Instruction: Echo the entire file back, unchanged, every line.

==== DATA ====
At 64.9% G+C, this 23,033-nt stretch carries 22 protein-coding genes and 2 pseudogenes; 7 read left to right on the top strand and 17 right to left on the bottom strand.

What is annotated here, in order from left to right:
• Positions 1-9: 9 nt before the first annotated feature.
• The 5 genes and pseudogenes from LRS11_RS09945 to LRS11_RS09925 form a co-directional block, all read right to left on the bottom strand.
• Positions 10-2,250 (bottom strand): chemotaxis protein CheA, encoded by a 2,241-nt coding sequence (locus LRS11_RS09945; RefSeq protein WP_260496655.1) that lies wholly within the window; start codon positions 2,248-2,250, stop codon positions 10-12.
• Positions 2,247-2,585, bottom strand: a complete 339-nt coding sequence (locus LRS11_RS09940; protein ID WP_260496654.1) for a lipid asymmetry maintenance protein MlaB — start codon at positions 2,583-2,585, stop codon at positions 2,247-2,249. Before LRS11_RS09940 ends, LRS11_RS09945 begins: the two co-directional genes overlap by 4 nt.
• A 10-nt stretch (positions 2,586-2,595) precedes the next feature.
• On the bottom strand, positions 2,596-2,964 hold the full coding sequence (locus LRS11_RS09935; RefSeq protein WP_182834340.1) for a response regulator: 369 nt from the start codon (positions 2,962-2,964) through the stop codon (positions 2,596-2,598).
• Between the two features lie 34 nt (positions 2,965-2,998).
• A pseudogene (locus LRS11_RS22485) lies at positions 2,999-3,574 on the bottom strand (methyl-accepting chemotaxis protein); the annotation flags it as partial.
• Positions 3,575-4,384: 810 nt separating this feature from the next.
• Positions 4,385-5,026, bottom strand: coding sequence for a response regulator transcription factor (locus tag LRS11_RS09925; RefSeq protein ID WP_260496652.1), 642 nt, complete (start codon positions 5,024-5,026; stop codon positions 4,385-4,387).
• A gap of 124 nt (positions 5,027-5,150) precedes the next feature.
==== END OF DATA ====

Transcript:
At 64.9% G+C, this 23,033-nt stretch carries 22 protein-coding genes and 2 pseudogenes; 7 read left to right on the top strand and 17 right to left on the bottom strand.

What is annotated here, in order from left to right:
• Positions 1-9: 9 nt before the first annotated feature.
• The 5 genes and pseudogenes from LRS11_RS09945 to LRS11_RS09925 form a co-directional block, all read right to left on the bottom strand.
• Positions 10-2,250 (bottom strand): chemotaxis protein CheA, encoded by a 2,241-nt coding sequence (locus LRS11_RS09945; RefSeq protein WP_260496655.1) that lies wholly within the window; start codon positions 2,248-2,250, stop codon positions 10-12.
• Positions 2,247-2,585, bottom strand: a complete 339-nt coding sequence (locus LRS11_RS09940; protein ID WP_260496654.1) for a lipid asymmetry maintenance protein MlaB — start codon at positions 2,583-2,585, stop codon at positions 2,247-2,249. Before LRS11_RS09940 ends, LRS11_RS09945 begins: the two co-directional genes overlap by 4 nt.
• A 10-nt stretch (positions 2,586-2,595) precedes the next feature.
• On the bottom strand, positions 2,596-2,964 hold the full coding sequence (locus LRS11_RS09935; RefSeq protein WP_182834340.1) for a response regulator: 369 nt from the start codon (positions 2,962-2,964) through the stop codon (positions 2,596-2,598).
• Between the two features lie 34 nt (positions 2,965-2,998).
• A pseudogene (locus LRS11_RS22485) lies at positions 2,999-3,574 on the bottom strand (methyl-accepting chemotaxis protein); the annotation flags it as partial.
• Positions 3,575-4,384: 810 nt separating this feature from the next.
• Positions 4,385-5,026, bottom strand: coding sequence for a response regulator transcription factor (locus tag LRS11_RS09925; RefSeq protein ID WP_260496652.1), 642 nt, complete (start codon positions 5,024-5,026; stop codon positions 4,385-4,387).
• A gap of 124 nt (positions 5,027-5,150) precedes the next feature.